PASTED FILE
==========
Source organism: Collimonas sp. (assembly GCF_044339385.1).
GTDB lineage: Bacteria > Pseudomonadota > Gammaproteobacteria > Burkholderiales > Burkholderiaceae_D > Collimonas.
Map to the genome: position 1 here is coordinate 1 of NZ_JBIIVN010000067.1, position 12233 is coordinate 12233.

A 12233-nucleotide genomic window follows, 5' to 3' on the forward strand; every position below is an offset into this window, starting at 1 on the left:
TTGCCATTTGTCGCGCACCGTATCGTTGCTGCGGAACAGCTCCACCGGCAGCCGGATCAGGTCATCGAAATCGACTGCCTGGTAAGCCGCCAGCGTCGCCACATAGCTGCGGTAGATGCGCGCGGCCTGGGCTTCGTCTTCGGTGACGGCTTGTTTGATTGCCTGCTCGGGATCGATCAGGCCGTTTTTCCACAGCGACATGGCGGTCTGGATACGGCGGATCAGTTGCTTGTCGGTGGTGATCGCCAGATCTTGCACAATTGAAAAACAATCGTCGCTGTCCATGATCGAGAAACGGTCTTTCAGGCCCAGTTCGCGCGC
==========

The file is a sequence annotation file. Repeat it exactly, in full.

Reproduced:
Source organism: Collimonas sp. (assembly GCF_044339385.1).
GTDB lineage: Bacteria > Pseudomonadota > Gammaproteobacteria > Burkholderiales > Burkholderiaceae_D > Collimonas.
Map to the genome: position 1 here is coordinate 1 of NZ_JBIIVN010000067.1, position 12233 is coordinate 12233.

A 12233-nucleotide genomic window follows, 5' to 3' on the forward strand; every position below is an offset into this window, starting at 1 on the left:
TTGCCATTTGTCGCGCACCGTATCGTTGCTGCGGAACAGCTCCACCGGCAGCCGGATCAGGTCATCGAAATCGACTGCCTGGTAAGCCGCCAGCGTCGCCACATAGCTGCGGTAGATGCGCGCGGCCTGGGCTTCGTCTTCGGTGACGGCTTGTTTGATTGCCTGCTCGGGATCGATCAGGCCGTTTTTCCACAGCGACATGGCGGTCTGGATACGGCGGATCAGTTGCTTGTCGGTGGTGATCGCCAGATCTTGCACAATTGAAAAACAATCGTCGCTGTCCATGATCGAGAAACGGTCTTTCAGGCCCAGTTCGCGCGC